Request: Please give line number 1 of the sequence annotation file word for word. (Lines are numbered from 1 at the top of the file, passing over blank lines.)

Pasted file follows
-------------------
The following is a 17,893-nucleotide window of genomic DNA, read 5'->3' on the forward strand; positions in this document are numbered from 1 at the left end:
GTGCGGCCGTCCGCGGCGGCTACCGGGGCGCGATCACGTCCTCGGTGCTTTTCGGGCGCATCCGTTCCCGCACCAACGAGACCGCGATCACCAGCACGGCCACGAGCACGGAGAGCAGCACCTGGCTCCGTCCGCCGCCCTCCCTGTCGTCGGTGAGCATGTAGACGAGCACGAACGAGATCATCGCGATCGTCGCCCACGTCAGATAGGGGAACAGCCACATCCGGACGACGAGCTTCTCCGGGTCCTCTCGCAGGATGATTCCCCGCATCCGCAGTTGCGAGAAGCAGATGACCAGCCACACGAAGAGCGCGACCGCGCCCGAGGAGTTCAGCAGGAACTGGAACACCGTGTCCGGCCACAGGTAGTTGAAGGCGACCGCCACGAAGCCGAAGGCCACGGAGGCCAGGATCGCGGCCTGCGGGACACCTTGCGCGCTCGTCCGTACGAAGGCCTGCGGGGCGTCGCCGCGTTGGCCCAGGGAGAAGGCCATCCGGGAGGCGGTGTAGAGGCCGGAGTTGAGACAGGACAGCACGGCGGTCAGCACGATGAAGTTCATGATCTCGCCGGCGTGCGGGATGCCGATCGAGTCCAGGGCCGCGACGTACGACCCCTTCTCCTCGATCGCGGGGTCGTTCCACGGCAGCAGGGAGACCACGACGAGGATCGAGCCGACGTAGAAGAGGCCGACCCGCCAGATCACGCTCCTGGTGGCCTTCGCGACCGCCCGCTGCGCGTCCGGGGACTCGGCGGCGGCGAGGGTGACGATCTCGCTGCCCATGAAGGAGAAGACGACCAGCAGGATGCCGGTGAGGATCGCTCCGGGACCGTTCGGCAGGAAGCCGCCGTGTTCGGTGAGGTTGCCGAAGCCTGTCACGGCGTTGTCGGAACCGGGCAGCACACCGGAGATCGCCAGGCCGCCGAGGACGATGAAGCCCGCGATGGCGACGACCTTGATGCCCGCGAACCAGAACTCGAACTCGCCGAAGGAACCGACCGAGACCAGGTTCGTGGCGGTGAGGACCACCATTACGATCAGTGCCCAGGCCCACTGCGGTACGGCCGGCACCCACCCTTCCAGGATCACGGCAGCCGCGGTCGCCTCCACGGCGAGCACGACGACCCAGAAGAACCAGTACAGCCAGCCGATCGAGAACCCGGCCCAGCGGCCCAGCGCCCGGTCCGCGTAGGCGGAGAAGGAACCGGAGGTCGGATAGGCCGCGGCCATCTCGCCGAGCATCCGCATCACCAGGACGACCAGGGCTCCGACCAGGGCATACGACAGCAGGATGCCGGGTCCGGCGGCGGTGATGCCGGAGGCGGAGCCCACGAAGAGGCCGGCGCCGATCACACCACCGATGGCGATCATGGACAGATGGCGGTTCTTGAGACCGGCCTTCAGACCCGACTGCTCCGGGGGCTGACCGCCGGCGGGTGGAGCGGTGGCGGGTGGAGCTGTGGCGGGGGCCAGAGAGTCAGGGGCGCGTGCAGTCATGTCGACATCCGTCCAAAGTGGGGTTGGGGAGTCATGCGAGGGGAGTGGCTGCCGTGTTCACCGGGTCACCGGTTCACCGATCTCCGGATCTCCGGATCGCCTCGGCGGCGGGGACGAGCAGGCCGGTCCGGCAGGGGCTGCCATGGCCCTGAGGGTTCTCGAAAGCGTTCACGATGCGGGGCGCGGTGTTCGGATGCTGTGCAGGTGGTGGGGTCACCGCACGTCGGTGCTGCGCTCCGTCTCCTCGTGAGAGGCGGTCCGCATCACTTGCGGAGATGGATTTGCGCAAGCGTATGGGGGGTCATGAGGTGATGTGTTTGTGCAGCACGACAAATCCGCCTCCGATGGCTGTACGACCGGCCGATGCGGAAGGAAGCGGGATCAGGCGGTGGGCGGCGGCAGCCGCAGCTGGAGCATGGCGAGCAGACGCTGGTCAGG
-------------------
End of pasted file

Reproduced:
The following is a 17,893-nucleotide window of genomic DNA, read 5'->3' on the forward strand; positions in this document are numbered from 1 at the left end: